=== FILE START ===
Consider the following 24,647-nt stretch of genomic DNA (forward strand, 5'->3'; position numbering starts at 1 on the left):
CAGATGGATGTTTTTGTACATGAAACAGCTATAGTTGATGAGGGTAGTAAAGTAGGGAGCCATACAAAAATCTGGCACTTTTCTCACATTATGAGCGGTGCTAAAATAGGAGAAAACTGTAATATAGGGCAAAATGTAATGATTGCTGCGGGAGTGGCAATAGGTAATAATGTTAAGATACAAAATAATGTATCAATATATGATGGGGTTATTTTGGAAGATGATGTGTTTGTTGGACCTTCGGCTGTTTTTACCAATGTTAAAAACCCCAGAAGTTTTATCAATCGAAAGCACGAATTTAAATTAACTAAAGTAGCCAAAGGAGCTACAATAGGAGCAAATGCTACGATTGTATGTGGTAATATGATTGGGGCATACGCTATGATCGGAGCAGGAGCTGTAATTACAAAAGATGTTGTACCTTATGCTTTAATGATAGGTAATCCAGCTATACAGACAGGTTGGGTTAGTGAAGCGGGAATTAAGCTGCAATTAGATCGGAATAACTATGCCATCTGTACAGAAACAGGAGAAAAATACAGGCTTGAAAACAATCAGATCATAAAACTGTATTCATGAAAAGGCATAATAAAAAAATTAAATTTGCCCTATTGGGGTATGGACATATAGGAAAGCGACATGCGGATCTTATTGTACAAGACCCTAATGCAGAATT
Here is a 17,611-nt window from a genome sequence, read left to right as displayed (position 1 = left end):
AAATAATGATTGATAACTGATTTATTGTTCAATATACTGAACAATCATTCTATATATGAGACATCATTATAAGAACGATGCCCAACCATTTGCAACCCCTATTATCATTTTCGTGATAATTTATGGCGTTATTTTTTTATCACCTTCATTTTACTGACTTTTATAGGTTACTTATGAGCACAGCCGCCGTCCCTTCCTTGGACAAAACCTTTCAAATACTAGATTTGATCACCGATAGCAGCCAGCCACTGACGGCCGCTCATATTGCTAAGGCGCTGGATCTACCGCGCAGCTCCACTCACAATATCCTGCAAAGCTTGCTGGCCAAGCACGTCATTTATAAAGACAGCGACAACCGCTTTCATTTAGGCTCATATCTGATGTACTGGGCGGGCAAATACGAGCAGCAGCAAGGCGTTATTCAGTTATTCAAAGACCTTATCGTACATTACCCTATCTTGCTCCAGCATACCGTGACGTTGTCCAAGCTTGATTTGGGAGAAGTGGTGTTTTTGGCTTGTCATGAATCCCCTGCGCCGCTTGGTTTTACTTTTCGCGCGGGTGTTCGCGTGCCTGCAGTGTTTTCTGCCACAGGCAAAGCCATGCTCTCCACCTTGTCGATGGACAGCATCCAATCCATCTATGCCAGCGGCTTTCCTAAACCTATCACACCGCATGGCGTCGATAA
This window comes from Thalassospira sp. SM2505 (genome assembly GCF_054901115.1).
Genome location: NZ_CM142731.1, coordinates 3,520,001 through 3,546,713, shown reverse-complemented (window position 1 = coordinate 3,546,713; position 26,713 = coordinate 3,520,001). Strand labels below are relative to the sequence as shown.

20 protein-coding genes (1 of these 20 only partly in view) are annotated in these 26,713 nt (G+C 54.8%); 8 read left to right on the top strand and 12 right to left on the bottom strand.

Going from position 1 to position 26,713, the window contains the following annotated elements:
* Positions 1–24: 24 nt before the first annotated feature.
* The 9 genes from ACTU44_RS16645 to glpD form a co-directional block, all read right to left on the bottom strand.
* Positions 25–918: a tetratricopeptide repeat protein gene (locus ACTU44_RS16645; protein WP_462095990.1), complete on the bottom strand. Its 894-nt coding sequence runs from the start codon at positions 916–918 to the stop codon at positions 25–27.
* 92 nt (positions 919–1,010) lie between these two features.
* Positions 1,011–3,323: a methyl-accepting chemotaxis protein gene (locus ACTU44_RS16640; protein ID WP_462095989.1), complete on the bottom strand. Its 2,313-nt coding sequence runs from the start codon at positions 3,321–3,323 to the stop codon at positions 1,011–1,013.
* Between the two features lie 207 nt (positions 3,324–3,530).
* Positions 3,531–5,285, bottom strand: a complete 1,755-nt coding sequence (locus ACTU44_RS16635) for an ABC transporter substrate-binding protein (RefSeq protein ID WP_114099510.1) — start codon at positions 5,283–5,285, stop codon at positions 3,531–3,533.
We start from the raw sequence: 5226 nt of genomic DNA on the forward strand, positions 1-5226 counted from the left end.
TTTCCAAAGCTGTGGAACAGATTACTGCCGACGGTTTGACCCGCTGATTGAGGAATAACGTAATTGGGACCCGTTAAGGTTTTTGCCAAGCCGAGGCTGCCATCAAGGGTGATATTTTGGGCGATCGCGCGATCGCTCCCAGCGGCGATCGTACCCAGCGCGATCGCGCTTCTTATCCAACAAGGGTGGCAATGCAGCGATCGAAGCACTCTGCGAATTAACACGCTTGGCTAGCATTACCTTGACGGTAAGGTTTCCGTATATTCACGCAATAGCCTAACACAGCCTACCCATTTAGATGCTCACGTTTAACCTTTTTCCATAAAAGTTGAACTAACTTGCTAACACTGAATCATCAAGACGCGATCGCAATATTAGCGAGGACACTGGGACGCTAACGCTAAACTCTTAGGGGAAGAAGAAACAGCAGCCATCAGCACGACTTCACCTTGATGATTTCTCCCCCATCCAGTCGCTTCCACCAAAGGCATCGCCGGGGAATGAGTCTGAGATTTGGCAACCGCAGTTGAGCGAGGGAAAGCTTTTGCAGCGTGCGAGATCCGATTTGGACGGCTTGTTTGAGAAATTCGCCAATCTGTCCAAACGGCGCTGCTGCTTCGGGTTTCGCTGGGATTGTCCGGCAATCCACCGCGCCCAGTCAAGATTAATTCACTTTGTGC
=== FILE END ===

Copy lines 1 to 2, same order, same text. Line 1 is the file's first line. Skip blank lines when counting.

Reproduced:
Consider the following 24,647-nt stretch of genomic DNA (forward strand, 5'->3'; position numbering starts at 1 on the left):
CAGATGGATGTTTTTGTACATGAAACAGCTATAGTTGATGAGGGTAGTAAAGTAGGGAGCCATACAAAAATCTGGCACTTTTCTCACATTATGAGCGGTGCTAAAATAGGAGAAAACTGTAATATAGGGCAAAATGTAATGATTGCTGCGGGAGTGGCAATAGGTAATAATGTTAAGATACAAAATAATGTATCAATATATGATGGGGTTATTTTGGAAGATGATGTGTTTGTTGGACCTTCGGCTGTTTTTACCAATGTTAAAAACCCCAGAAGTTTTATCAATCGAAAGCACGAATTTAAATTAACTAAAGTAGCCAAAGGAGCTACAATAGGAGCAAATGCTACGATTGTATGTGGTAATATGATTGGGGCATACGCTATGATCGGAGCAGGAGCTGTAATTACAAAAGATGTTGTACCTTATGCTTTAATGATAGGTAATCCAGCTATACAGACAGGTTGGGTTAGTGAAGCGGGAATTAAGCTGCAATTAGATCGGAATAACTATGCCATCTGTACAGAAACAGGAGAAAAATACAGGCTTGAAAACAATCAGATCATAAAACTGTATTCATGAAAAGGCATAATAAAAAAATTAAATTTGCCCTATTGGGGTATGGACATATAGGAAAGCGACATGCGGATCTTATTGTACAAGACCCTAATGCAGAATT